Erdoğan’s midnight music ban: a new step toward Islamizing Turkey?

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Alin Ozinian

Turkey lifted nearly all COVID-19 measures on July 1, but a ban on live music after midnight remains in effect, leading to anger and resentment among Turkey’s musicians and raising further concerns about tacit efforts by the country’s ruling party to meddle in people’s lifestyles.

Turkey was outraged at the ban and widely interpreted it as an attempt by the government of President Recep Tayyip Erdoğan’s Justice and Development Party (AKP) to increase its grip on people’s lives.

Erdoğan presented the new restriction while announcing the elimination of all other COVID-19 measures. “We’re extending the restriction on live music after midnight. Excuse me, but nobody has the right to disturb anyone at night,” he explained as the reason for the ban.

Erdoğan’s announcement sparked a backlash on social media with the “We don’t excuse you” (#kusurabakıyoruz) hashtag, which became a trending topic on Twitter, with more than 250,000 tweets in Turkey and world lists.

A few Twitter users posted messages urging tourists to stay away from the country, even suggesting that they visit Mediterranean rival Greece instead.

Eser Karakaş, an adjunct professor at the University of Strasbourg, where he teaches law and economics, thinks the indoor music ban is completely absurd and has no basis in law.

“If you go to a bar, drink a bottle of whiskey and walk home without creating a commotion, your action is beyond the scope of the law. However, if you try to drive after a bottle of whiskey – even you don’t have an accident, the law and prohibition come into play as you produce the potential to harm third parties. The debate is not about the possible potential harm but something else in Turkey now,” Karakaş told Turkish Minute.

Opposition politicians, musicians and thousands of social media users argued that prohibiting live and recorded music in restaurants, cafes, bars, hotels and similar venues after midnight has nothing to do with the fight against COVID-19 but is an ideological attempt by Erdoğan to create a more conservative social order by interfering in citizens’ lifestyles.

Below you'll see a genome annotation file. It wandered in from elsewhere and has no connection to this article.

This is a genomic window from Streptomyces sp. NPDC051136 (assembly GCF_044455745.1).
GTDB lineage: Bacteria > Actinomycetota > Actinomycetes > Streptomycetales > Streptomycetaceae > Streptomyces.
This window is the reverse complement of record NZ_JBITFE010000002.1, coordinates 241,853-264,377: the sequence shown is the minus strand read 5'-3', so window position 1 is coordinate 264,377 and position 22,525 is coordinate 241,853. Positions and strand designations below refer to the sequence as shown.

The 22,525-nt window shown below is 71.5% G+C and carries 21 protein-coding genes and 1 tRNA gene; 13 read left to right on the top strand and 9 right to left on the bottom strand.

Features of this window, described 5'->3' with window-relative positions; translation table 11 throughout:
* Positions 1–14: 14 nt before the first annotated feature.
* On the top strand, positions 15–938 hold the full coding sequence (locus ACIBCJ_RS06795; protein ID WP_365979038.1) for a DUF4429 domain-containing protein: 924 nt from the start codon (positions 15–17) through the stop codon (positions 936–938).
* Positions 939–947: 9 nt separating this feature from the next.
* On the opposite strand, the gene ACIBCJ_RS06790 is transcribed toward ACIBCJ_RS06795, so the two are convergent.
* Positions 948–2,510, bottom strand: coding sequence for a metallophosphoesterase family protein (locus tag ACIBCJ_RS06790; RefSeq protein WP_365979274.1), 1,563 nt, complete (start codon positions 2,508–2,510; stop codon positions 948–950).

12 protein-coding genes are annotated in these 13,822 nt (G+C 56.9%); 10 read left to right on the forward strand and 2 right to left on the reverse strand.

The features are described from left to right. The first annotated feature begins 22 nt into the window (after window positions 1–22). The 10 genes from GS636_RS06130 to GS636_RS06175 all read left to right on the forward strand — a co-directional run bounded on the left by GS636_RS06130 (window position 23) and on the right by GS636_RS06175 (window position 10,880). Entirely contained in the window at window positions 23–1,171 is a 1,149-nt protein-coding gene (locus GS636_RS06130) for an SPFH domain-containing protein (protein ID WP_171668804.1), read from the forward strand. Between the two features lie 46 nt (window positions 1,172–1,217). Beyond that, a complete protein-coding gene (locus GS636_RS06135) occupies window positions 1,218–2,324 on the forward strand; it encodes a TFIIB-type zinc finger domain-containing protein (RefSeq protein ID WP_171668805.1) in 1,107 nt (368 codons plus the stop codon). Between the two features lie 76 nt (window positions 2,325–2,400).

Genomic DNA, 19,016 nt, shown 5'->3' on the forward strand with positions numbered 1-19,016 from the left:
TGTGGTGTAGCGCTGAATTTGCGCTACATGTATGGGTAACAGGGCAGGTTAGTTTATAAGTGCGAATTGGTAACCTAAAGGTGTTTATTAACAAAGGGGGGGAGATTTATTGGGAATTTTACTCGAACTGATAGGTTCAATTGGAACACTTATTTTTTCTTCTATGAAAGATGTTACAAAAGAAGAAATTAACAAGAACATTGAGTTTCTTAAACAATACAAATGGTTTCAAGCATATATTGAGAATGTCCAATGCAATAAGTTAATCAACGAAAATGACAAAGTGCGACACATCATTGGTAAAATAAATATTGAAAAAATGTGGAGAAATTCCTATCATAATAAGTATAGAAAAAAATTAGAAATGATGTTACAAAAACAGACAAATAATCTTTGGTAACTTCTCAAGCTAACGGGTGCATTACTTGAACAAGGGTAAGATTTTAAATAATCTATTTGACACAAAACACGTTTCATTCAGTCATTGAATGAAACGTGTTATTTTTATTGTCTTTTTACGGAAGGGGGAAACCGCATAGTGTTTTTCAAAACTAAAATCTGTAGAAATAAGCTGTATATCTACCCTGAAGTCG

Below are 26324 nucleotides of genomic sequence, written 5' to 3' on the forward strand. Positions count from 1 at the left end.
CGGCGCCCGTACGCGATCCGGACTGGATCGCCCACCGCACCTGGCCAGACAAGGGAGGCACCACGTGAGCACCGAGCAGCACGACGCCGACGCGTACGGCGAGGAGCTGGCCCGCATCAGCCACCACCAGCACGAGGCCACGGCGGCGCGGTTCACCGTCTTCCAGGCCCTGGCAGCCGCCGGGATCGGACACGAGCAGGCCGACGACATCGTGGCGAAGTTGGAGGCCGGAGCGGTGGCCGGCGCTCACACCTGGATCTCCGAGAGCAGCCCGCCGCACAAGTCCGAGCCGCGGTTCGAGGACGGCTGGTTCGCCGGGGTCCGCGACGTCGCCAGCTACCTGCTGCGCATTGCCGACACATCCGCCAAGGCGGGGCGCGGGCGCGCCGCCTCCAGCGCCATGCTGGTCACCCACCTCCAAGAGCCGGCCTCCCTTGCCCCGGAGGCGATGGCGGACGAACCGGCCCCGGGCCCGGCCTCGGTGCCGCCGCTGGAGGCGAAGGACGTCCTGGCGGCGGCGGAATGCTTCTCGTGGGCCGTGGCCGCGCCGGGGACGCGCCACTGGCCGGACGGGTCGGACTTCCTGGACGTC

According to Karakaş, democratic constitutional states should deal with a music ban within the framework of the law.

“The production of music should not violate people’s fundamental rights and disturb the public peace during late night hours in open areas/outdoors. Public authorities can take action against the potential to produce discomfort, but I repeat, these indoor bans are completely absurd,” he said.

Many people saw the “music ban” as evidence that Erdoğan was seeking new ways to impose his Islamic values on the population. In November 2019 Erdoğan had declared his political mission as “raising devout Muslim generations.” However, Turkish pollster Konda found that young people were less likely than the broader population to identify themselves as “religious conservatives” in 2019.

Musician and singer Ayşe Kara (her name has been changed for purposes of anonymity), who has been unemployed for 17 months, thinks the Turkish government should financially support musicians but instead of support they just imposed new prohibitions.

“We musicians thought that during the post-pandemic period there would be a recovery of the music industry backed by the government. We can’t survive this economic crisis without support,” Kara said during a phone interview.

According to Kara most musicians in Turkey are in a sticky situation. After Erdoğan’s most recent music restriction they really don’t know what to do.